All of that written, what it all comes down to is rather simple. Keep your eyes open and know your camera/lens like the back of your hand in order to use the combination instinctually. That is to write, to use your tools with as little conscious thought as possible - thought that can get in the way of picturing the feeling of what you see.

At least that is how I see it.

diptych # 207 / civilized ku # 3062-63 ~ something to THINX about

subway station poster ~ New York, NY • click to embiggen
late night subway riders ~ New York, NY • click to embiggen
late night subway rider ~ New York, NY • click to embiggen

One never knows what one might encounter / see during a late night NYC subway ride ...

... late Tuesday evening, around midnight, while returning to Manhattan from Brooklyn (where Hugo and I had attended a Penguins / Islanders hockey game) on a nearly empty subway train / car, I encountered a scene of loneliness and (perhaps) desperation, and, somewhat surprisingly, some truly beautiful art. I feel no need to explain / expand upon what the late night subway riders diptych depicts. However, the art in question calls for a little more information.

Upon disembarking from the subway train in Manhattan, I came upon 10-12 large posters for THINX, a company which makes underwear for women with periods - a product which TIME magazine named to their list of the 25 Best Inventions of 2015. The posters were in a (2) word(s), stunningly beautiful. iMo, a prime of example of advertising art which rises to the level of Fine Art (for many reasons beyond just how they look). As a matter of fact, I am making an inquiry to the company about acquiring a copy of the pictured poster (or maybe the pink grapefruit one - see it in ADWEEK article link below) in order to frame it and hang it on a wall in my house (note to wife - Surprise! And, no, I'm not kidding).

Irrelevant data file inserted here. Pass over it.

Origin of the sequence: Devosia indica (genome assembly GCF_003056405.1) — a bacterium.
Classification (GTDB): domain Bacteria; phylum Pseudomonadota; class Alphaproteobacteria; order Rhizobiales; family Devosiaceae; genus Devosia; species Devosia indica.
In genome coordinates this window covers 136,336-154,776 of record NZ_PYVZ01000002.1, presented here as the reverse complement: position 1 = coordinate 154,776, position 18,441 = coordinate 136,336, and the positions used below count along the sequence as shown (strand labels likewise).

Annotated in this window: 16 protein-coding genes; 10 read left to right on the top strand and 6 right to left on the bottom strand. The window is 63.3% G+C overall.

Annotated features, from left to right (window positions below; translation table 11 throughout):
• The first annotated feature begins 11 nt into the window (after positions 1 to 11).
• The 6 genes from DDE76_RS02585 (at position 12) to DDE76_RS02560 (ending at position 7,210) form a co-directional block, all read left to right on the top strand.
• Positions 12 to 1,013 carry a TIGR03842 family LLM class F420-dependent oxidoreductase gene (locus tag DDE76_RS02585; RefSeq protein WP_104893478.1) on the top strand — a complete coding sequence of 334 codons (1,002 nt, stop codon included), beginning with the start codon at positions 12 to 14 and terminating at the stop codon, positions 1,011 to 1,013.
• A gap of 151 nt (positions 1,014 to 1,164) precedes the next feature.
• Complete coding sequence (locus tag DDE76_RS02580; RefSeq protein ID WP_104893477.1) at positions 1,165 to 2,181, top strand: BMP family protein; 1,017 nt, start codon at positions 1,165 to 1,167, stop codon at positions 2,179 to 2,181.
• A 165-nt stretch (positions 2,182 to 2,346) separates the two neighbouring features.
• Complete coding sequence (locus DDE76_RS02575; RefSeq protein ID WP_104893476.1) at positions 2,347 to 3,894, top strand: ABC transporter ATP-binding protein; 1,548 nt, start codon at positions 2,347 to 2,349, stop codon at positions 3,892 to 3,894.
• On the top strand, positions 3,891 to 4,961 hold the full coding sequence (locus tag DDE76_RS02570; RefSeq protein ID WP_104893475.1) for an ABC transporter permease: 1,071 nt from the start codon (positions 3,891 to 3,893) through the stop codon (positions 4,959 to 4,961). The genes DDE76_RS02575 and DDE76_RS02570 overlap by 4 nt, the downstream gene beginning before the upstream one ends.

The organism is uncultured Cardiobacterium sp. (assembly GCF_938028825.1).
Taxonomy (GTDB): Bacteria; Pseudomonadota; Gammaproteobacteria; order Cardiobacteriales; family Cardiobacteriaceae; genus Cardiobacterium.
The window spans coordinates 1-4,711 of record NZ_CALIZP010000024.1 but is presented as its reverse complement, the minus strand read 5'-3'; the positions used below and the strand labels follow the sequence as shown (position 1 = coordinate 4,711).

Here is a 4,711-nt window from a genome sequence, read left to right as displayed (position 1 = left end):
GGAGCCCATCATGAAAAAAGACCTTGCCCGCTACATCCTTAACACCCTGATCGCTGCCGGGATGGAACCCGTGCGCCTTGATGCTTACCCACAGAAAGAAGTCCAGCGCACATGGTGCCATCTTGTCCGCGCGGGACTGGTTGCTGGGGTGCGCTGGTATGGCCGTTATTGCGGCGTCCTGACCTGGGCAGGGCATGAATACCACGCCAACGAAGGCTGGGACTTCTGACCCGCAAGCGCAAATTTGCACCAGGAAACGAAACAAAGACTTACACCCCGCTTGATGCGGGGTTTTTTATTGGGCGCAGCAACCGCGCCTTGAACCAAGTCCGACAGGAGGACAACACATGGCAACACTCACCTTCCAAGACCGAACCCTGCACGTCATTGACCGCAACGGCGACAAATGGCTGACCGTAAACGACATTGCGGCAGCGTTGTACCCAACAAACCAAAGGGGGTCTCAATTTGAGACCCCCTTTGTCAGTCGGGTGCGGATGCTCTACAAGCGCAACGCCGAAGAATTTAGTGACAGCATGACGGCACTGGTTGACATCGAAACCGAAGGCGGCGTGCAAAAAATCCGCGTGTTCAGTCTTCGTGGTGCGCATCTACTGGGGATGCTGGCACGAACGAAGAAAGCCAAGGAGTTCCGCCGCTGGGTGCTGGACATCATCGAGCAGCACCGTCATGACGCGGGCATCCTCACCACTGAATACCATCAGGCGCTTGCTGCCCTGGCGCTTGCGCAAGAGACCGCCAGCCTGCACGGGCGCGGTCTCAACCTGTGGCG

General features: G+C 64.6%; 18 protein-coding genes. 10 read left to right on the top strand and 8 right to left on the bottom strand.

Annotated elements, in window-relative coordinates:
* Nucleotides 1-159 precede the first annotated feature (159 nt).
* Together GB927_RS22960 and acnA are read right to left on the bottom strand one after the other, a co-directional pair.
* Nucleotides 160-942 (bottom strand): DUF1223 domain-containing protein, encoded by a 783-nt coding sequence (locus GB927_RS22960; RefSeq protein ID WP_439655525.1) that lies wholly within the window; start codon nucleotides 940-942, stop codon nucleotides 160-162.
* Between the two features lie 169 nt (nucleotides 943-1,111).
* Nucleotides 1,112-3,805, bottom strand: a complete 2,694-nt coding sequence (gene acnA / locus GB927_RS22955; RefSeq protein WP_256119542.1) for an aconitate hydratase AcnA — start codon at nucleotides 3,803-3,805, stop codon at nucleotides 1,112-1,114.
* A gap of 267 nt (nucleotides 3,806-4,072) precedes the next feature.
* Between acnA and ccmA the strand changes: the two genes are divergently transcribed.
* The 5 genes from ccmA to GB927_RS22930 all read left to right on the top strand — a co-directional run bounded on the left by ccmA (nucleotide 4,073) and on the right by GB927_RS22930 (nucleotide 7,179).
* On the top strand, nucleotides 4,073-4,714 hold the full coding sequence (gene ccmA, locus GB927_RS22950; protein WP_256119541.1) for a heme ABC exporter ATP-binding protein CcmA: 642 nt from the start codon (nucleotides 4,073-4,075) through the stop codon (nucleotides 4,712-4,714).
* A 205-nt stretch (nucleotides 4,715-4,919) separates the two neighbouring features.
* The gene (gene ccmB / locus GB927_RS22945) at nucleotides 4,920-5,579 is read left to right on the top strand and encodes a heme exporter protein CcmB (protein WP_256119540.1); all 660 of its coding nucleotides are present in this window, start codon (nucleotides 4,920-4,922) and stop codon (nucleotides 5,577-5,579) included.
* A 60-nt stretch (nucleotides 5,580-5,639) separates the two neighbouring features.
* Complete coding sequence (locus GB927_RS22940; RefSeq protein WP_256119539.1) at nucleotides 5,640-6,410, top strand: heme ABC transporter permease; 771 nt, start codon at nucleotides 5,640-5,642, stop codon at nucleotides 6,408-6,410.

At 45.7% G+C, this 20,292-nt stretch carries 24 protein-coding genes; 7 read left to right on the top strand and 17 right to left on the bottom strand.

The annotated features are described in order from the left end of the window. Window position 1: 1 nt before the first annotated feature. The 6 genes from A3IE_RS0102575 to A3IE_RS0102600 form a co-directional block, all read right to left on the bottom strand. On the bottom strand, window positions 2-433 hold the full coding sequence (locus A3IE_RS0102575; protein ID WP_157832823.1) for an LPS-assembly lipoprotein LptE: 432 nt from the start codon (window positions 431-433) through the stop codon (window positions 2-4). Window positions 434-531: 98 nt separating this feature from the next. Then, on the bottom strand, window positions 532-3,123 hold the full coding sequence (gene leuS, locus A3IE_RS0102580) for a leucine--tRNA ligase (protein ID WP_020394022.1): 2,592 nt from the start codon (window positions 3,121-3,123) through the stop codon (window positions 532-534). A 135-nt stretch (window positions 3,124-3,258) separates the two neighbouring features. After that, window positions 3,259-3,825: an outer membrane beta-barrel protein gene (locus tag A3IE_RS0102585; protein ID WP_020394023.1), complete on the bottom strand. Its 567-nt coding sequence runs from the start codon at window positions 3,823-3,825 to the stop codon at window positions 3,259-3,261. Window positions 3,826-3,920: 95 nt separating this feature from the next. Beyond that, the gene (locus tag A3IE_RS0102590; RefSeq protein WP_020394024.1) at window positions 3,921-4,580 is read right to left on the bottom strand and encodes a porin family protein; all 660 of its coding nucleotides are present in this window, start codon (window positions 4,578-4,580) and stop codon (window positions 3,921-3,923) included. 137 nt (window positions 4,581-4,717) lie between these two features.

Not surprisingly, when the posters were first introduced, they were deemed by the company which sells subway ad space to be "inappropriate" and they rejected the posters. However, the company's objection was eventually made mute by the NYC MTA (Metropolitan Transportation Authority) when a spokesperson for the agency said simply, "Of course they will be approved." (you can read 2 short articles about the hullabaloo on ADWEEK and Slate).

See more THINX posters.


viewmatic # 5 ~ messing around with the doctor's office

doctor's exam room sink ~Plattsburgh, NY • click to embiggen


civilized ku # 3061 ~ remains

ice scrapper / flower petals ~ Au Sable Forks, NY - in the Adirondack PARK • click to embiggen

This picture depicts some of the remains of diptych # 203

diptych # 205-6 ~ pot is fun / whoa, that's heavy

the Hyde Collection - Art Museum ~ Glens Falls, NY • click to embiggen